Author Kate Klise Offers up Writing Tips to Hutchinson Students

The Missouri-based author spends the day workshopping with students eager to learn from one of their favorite writers

As author Kate Klise shared writing tips and passed around some childhood photos on Monday, students were shocked to learn that the scribe penned her first story when she was about their age.

Klise, author of such children’s books as “Regarding the Fountain” and “Stand Straight, Ella Kate,” addressed all of Hutchinson’s students on Monday morning and conducted an intensive writing workshop with the fifth grade class in the afternoon.

“It's all about sitting in the chair, finding complete quiet and getting your ideas to come out," Klise advised. "You don't have to make everything up. Use stuff from your own life.”

After having read and enjoyed “Regarding the Fountain,” the fifth graders were so eager to meet the writer that they wrote her an email requesting that she pay a visit. The Missouri-based author was so moved by the students' words, that she accepted the invite.

Klise started off the day with an interactive presentation, where she shared some intimate details of her writing process. The author showed pictures of rough drafts and scribbles and notes from a few of the books she has published.

“It is amazing how Kate Klise showed the students her rough drafts and how she has so many tips for young writers,” beamed Jeanmarie Ward, a parent who played an instrumental role in getting the author to come to Hutchinson. “We are so happy to have her here.”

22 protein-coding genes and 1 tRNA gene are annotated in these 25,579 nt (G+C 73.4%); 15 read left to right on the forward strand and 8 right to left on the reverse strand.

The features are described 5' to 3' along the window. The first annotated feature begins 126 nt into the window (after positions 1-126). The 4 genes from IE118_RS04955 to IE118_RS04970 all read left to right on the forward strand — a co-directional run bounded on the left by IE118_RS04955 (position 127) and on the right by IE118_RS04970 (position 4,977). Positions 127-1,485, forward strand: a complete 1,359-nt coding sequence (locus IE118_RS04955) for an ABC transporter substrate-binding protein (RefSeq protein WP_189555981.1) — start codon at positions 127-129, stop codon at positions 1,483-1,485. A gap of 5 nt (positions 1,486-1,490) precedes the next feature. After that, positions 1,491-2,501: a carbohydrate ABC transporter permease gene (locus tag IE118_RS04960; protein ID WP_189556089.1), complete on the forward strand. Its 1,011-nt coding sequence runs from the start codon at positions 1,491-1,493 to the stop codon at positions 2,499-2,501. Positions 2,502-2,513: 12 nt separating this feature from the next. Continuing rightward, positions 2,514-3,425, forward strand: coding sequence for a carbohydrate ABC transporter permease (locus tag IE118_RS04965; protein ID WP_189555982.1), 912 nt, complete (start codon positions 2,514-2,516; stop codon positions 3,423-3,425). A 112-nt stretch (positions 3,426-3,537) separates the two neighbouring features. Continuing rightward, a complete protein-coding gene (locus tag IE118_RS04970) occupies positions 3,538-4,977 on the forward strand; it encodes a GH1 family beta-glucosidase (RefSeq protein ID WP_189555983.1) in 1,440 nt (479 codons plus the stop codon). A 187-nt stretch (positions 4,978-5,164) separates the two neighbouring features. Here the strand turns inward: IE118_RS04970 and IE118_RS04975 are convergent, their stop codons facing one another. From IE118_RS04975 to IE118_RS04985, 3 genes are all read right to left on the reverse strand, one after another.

After the assembly, the fifth graders got their creative juices flowing. The students bounced ideas off of Klise and she helped them organize scattered thoughts into a cohesive story.

The author explained how, as a kid, she was inspired by everyday happenings. Klise was once motivated to write a haunted, scary tale after having walked by an old, spooky house when she was a child.

Klise also shared some other key writing tips:

  • If you want to be really good at something, don't let your feelings get in the way if you stumble
  • Begin your stories with a problem
  • Send your character on a journey
  • Have your character return "home" but with new persona

Perhaps, her most applicable tip was to “just be quiet and write.” Klise encouraged the students to turn off email, television and music and simply sit in silence to get their ideas onto the paper.

"Whatever kind of books you like reading, that's the book you should begin writing-- whether it’s sports, letters, cookbooks, journals, anything,” remarked Klise.

For more information on Kate Klise, click here


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